“While humans have a whole host of reasons to fail to report AI use, network data is the source of truth,” Jow concluded. “Solutions that provide deep observability of network traffic, wherever it flows – private/public cloud and on-prem, encrypted or unencrypted, north/south and east-west, are an essential tool in the armoury of any modern organisation wishing to identify and eliminate the risks of Shadow AI.”

Prepare now, or risk fines

Meanwhile Keith Fenner, SVP and GM EMEA at risk management firm Diligent, highlighted some of the the steps businesses will need to take to ensure they remain compliant.

“With the EU AI Act now endorsed by all 27 EU Member States and approved by the EU lawmakers today, the onus is now on British and Irish businesses to prepare for compliance,” said Fenner.

“The potential for hefty fines – up to €35 million or 7 percent of global turnover for breaches – has meant becoming and remaining compliant is increasingly important,” Fenner warned.

“To best prepare, GRC (governance, risk and compliance) professionals should build and implement an AI governance strategy. This will involve mapping, classifying and categorising the AI systems that they use or are under development based on the risk levels in the framework.”

“Next, business leaders and GRC professionals will need to perform gap assessments to evaluate if current policies and regulations on privacy, security, and risk can be applied to AI,” said Fenner. “The aim is to establish a strong governance framework, encompassing both in-house and third-party AI solutions.”

“But compliance is just the tip of the iceberg,” said Fenner. “To truly thrive in this new era, UK/Irish business leaders need to reimagine their approach to AI. This means finding the right balance between innovation and regulation.”

Prepare ahead of enforcement

Alois Reitbauer, chief technology strategist at observability and security speccialist Dynatrace also explained how organisations can prepare ahead of the Act being enforced.

Reitbauer believes that there needs to be a clear understanding on what constitutes as AI model for organisations to be able to comply with the law – but also warns that the EU itself must be careful to encourage investment in AI for positive societal impact if it is to avoid falling behind the rest of the world, pointing to the UK as an example.

“There never seemed to be any doubt that European Parliament would vote in favour of the EU AI Act, but the majority outcome this morning has finally confirmed it’s coming, and we now need to prepare,” said Reitbauer.

“One of the biggest considerations that must be addressed quickly is how the regulation will be enforced,” said Reitbauer. “It’s impossible to see how organisations will be able to comply if they aren’t first clear on what constitutes as AI model, so the EU will first need to ensure that has been clearly defined. For example, will the machine learning used in our mobile phones or connected thermostats be classed as an AI system?”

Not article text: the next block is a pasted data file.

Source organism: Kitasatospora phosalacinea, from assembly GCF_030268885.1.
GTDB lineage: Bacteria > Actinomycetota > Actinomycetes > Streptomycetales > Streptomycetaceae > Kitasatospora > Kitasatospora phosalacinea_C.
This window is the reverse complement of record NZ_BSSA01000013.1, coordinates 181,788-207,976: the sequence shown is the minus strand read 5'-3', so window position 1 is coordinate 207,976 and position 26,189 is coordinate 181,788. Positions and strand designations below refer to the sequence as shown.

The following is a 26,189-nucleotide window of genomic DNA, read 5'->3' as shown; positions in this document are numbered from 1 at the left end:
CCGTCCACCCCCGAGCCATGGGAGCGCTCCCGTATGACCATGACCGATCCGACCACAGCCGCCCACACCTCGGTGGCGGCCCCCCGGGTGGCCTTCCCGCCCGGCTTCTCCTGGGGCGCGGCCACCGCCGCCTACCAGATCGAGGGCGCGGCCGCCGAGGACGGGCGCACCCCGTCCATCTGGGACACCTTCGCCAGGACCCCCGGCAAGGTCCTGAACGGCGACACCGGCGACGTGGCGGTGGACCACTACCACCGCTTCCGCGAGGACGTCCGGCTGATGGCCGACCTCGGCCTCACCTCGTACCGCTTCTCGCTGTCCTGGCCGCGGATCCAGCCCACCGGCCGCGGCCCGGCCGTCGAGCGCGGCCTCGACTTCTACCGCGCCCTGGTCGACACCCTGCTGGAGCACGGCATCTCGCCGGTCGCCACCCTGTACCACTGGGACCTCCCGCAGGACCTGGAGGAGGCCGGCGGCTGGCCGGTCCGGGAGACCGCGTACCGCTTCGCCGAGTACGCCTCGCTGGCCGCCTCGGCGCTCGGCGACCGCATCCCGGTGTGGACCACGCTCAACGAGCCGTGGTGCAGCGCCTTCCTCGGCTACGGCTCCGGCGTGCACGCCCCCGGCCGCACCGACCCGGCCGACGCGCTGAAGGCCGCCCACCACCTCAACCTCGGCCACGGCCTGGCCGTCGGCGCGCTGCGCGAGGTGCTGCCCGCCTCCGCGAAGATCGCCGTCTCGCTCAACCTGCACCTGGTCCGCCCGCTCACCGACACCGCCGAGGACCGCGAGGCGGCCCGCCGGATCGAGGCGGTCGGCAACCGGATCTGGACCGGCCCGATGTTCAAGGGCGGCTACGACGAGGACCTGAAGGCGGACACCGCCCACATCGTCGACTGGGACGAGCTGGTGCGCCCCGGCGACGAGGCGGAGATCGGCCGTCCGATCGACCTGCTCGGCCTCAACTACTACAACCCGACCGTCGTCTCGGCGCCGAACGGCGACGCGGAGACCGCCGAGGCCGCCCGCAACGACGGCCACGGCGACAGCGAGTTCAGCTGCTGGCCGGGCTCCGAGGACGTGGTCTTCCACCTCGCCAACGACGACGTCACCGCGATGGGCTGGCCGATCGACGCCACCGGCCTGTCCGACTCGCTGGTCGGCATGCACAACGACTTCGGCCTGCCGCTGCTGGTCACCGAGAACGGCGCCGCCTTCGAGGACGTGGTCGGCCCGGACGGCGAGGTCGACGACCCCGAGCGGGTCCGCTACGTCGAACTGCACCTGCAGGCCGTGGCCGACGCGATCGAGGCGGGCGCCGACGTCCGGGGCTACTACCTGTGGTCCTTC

“There is also a danger of the EU falling behind the rest of the world if it only considers AI as a negative force to be contained,” said Reitbauer. “It needs to balance new regulatory controls with investments that encourage research into positive use cases for AI that can help solve some of the world’s most pressing challenges.”

“This is where the UK stands ahead, as its government has stated an intent to adopt a flexible approach to AI regulation, avoiding unnecessary blanket rules and promoting opportunities,” said Reitbauer. “This makes the UK an attractive destination for firms looking to establish a base to invest in AI-based research in Europe.”

Global implications

Meanwhile Greg Hanson, GVP and Head of Sales EMEA North at software development specialist Informatica, commented on how the EU’s AI Act will impact global regulation of AI, including the challenge for local regulators to strike a balance between regulation and innovation.

“Final approval of the EU’s AI Act will resonate far beyond the region’s borders,” said Hanson. “We will likely see divergence in how countries across the globe regulate AI. This could look like different variants of the same policy that are loosely based on the EU’s AI Act. The challenge for local regulators will be striking a balance between regulation and innovation.”

“What’s clear is that large, multi-national organisations will not be able to afford to do AI regulation on a siloed project by project, country-by-country basis,” said Hanson. “It is too complex.”

“Instead, organisations will need to consider how AI regulation translates into policy and put solid foundations in place that can be easily adapted for individual regions,” said Hanson. “For example, regulators across countries are showing an appetite for transparency. To demonstrate banks are using AI safely and responsibly, they must be able to show why their AI model has made a certain decision.”

“The onus is on banks to understand what the heritage and lineage of data inputs were, ensure that the data was high quality and illustrate how AI acted to generate a particular outcome,” Hanson concluded.

Tom Jowitt

Tom Jowitt is a leading British tech freelancer and long standing contributor to Silicon UK. He is also a bit of a Lord of the Rings nut...